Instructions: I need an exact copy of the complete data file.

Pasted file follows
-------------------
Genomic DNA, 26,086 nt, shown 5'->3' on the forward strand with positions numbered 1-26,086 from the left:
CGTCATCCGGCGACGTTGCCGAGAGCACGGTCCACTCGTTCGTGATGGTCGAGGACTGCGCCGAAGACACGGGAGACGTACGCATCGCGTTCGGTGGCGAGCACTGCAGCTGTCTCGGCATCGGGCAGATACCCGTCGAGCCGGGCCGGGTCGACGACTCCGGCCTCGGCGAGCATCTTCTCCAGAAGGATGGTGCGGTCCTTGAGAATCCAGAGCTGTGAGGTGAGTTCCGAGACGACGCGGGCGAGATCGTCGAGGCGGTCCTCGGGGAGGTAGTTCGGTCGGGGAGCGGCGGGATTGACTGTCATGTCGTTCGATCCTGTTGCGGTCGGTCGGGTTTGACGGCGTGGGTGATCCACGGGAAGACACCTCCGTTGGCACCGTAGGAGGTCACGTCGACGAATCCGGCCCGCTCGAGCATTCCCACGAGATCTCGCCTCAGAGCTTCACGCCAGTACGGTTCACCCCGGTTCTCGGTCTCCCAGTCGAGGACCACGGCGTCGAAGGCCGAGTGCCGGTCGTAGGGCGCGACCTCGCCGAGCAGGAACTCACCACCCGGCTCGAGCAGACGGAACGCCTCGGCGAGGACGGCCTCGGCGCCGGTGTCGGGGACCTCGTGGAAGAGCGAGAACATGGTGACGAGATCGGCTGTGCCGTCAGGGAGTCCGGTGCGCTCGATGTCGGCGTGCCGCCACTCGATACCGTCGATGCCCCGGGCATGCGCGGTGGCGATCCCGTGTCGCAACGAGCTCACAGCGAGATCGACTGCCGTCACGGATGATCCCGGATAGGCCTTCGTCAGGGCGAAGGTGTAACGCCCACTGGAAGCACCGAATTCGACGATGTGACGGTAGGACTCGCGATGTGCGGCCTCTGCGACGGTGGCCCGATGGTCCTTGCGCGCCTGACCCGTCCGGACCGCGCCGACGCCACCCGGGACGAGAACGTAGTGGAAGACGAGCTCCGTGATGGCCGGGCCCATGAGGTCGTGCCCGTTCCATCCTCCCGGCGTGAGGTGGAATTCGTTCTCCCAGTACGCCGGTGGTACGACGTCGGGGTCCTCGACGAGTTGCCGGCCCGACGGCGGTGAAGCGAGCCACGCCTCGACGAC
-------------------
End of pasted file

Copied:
Genomic DNA, 26,086 nt, shown 5'->3' on the forward strand with positions numbered 1-26,086 from the left:
CGTCATCCGGCGACGTTGCCGAGAGCACGGTCCACTCGTTCGTGATGGTCGAGGACTGCGCCGAAGACACGGGAGACGTACGCATCGCGTTCGGTGGCGAGCACTGCAGCTGTCTCGGCATCGGGCAGATACCCGTCGAGCCGGGCCGGGTCGACGACTCCGGCCTCGGCGAGCATCTTCTCCAGAAGGATGGTGCGGTCCTTGAGAATCCAGAGCTGTGAGGTGAGTTCCGAGACGACGCGGGCGAGATCGTCGAGGCGGTCCTCGGGGAGGTAGTTCGGTCGGGGAGCGGCGGGATTGACTGTCATGTCGTTCGATCCTGTTGCGGTCGGTCGGGTTTGACGGCGTGGGTGATCCACGGGAAGACACCTCCGTTGGCACCGTAGGAGGTCACGTCGACGAATCCGGCCCGCTCGAGCATTCCCACGAGATCTCGCCTCAGAGCTTCACGCCAGTACGGTTCACCCCGGTTCTCGGTCTCCCAGTCGAGGACCACGGCGTCGAAGGCCGAGTGCCGGTCGTAGGGCGCGACCTCGCCGAGCAGGAACTCACCACCCGGCTCGAGCAGACGGAACGCCTCGGCGAGGACGGCCTCGGCGCCGGTGTCGGGGACCTCGTGGAAGAGCGAGAACATGGTGACGAGATCGGCTGTGCCGTCAGGGAGTCCGGTGCGCTCGATGTCGGCGTGCCGCCACTCGATACCGTCGATGCCCCGGGCATGCGCGGTGGCGATCCCGTGTCGCAACGAGCTCACAGCGAGATCGACTGCCGTCACGGATGATCCCGGATAGGCCTTCGTCAGGGCGAAGGTGTAACGCCCACTGGAAGCACCGAATTCGACGATGTGACGGTAGGACTCGCGATGTGCGGCCTCTGCGACGGTGGCCCGATGGTCCTTGCGCGCCTGACCCGTCCGGACCGCGCCGACGCCACCCGGGACGAGAACGTAGTGGAAGACGAGCTCCGTGATGGCCGGGCCCATGAGGTCGTGCCCGTTCCATCCTCCCGGCGTGAGGTGGAATTCGTTCTCCCAGTACGCCGGTGGTACGACGTCGGGGTCCTCGACGAGTTGCCGGCCCGACGGCGGTGAAGCGAGCCACGCCTCGACGAC